It’s getting close to Winter and Jan Marini’s Chemical Peels is on my mind!

Why am I thinking about it?

Because a Jan Marini Chemical peels can improve the skin's appearance. In this treatment, a chemical solution is applied to the skin, which makes it "blister" and eventually peel off. When I go through the process, my new skin is much lighter, smoother and younger.
Chemical peels can be done on the face, neck, or hands, but I’ve only had it done on my face thus far. Some of the things I’ve noticed after a Chemical Peels are:
• Reduction of fine lines under my eyes and mouth which are wrinkles caused by sun damage and aging.
• Improve the appearance of mild scars from my younger year of acne
• Reduced some of the acne on the side of my cheeks
• Some age spots, freckles, and dark patches are lightened
• The look and feel of skin is much smoother
• Areas of sun damage also looks much better!
After a chemical peel, my skin is usually temporarily more sensitive to the sun, that is also the main reason why we wait until the winter for Chemical peels. I’m very cautious about my sun screen and always making sure that it’s "broad-spectrum" on the label, meaning that it’s protecting me against the sun's UVA and UVB rays. Also, it needs to be a physical sunscreen and be above SPF 30. I tried hard to limit my time in the sun, especially between the hours of 10 a.m. and 2 p.m., and wear a wide-brimmed hat.
So for those of you who is also thinking about Chemical Peel this winter, make sure you:
Tell your Esthetician if you have any history of scarring, cold sores that keep coming back, or facial X-rays.
Before you get a chemical peel, your Esthetician may ask you to stop taking certain drugs and prepare your skin by using other medications, such as Retin-A, Renova, or glycolic acid.
Work with your Esthetician to determine the depth of your peel. This decision depends upon the condition of your skin and your goals for treatment.
How Chemical Peels Are Done?
The Esthetician who does your peel will first clean your skin thoroughly. Then he or she will apply one or more chemical solutions -- such as glycolic acid, trichloroacetic acid, salicylic acid, lactic acid, or carbolic acid (depending on the Jan Marini Peels package that you choose) -- to small areas of your skin. That creates a controlled wound, letting new skin take its place.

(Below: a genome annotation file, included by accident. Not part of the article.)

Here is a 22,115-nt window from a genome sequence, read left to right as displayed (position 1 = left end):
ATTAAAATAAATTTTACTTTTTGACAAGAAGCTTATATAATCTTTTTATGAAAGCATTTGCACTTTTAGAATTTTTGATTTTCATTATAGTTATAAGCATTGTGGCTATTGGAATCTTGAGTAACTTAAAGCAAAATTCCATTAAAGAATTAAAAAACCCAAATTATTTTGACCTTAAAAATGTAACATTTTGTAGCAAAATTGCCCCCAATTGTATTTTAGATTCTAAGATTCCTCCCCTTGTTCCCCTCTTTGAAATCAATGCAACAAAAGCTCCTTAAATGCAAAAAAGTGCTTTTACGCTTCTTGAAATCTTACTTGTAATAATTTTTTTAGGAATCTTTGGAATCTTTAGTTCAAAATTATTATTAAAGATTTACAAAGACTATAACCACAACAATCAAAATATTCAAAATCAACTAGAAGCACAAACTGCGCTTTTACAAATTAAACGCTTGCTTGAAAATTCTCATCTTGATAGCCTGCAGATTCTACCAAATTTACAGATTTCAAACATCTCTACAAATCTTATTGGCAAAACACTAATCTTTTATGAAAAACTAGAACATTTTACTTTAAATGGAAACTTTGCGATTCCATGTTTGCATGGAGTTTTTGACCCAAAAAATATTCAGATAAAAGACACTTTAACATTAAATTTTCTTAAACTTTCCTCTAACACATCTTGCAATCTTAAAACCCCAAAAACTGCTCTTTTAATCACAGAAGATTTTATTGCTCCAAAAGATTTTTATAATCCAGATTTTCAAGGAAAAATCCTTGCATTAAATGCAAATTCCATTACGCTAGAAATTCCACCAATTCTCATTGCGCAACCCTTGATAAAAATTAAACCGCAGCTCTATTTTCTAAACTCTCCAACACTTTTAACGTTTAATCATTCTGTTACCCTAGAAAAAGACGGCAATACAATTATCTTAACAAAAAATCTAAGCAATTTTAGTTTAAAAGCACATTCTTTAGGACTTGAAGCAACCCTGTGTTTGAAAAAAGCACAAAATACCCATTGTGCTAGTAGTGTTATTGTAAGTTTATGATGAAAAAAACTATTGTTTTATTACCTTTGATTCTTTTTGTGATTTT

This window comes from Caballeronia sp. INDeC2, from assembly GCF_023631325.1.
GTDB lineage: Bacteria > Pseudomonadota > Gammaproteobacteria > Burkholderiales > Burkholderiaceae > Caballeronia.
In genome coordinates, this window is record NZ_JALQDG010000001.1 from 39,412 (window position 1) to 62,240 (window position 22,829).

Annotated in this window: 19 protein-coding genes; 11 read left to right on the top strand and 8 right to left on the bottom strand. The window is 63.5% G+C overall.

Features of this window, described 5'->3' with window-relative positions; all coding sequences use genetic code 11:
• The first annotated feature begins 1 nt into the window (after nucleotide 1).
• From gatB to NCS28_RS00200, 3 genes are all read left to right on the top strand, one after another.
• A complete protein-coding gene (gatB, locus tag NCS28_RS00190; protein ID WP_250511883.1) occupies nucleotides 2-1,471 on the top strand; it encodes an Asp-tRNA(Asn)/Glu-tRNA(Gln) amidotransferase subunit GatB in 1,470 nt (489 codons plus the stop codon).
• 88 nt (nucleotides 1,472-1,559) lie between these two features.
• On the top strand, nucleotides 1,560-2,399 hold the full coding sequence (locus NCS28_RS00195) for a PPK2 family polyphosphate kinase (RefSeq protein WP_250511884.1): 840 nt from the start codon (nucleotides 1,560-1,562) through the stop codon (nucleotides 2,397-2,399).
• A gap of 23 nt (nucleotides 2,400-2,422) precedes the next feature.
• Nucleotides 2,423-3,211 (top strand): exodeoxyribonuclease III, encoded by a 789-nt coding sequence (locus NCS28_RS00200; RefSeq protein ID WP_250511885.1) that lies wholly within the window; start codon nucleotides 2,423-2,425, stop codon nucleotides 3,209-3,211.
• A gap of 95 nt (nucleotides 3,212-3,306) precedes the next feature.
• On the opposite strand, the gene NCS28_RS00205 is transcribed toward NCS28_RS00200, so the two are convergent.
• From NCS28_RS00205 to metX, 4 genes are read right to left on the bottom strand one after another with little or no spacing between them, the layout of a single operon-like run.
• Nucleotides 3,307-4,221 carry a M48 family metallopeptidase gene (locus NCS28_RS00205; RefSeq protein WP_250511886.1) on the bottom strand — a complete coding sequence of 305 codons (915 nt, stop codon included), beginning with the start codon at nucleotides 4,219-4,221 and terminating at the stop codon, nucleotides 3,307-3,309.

During a chemical peel, most people feel a burning sensation that lasts about five to ten minutes, followed by a stinging sensation. Putting cool compresses on the skin may ease that stinging. You may need pain medication during or after a deeper peel.

What To Expect After the Chemical Peel?
Depending upon the type of Jan Marini chemical peel, a reaction similar to sunburn occurs following the procedure. Peeling usually involves redness followed by scaling that ends within three to seven days. Mild peels may be repeated at one to four-week intervals until you get the look you're after.
Medium-depth and deep peeling may result in swelling as well as blisters that may break, crust, turn brown, and peel off over a period of seven to 14 days. Medium-depth peels may be repeated in six to 12 months, if necessary.
You'll need to avoid the sun for several months after a chemical peel since your new skin will be fragile, so wear you HATS at all time!!!
Possible Complications? What you need to know?
Some skin types are more likely to develop a temporary or permanent color change in the skin after a chemical peel. Taking birth control pills, subsequent pregnancy, or a family history of brownish discoloration on the face may make that more likely.
There is a low risk of scarring in certain areas of the face. Some people may be more likely to scar. If scarring does happen, it can usually be treated with good results.
For people with a history of herpes outbreaks, there is a small risk of reactivating cold sores.

Chemical Peels are done best during the Fall and Winter Season so please call us at 669-234-3545 for consultation or swing by our Treatment Center to pickup your brochure today!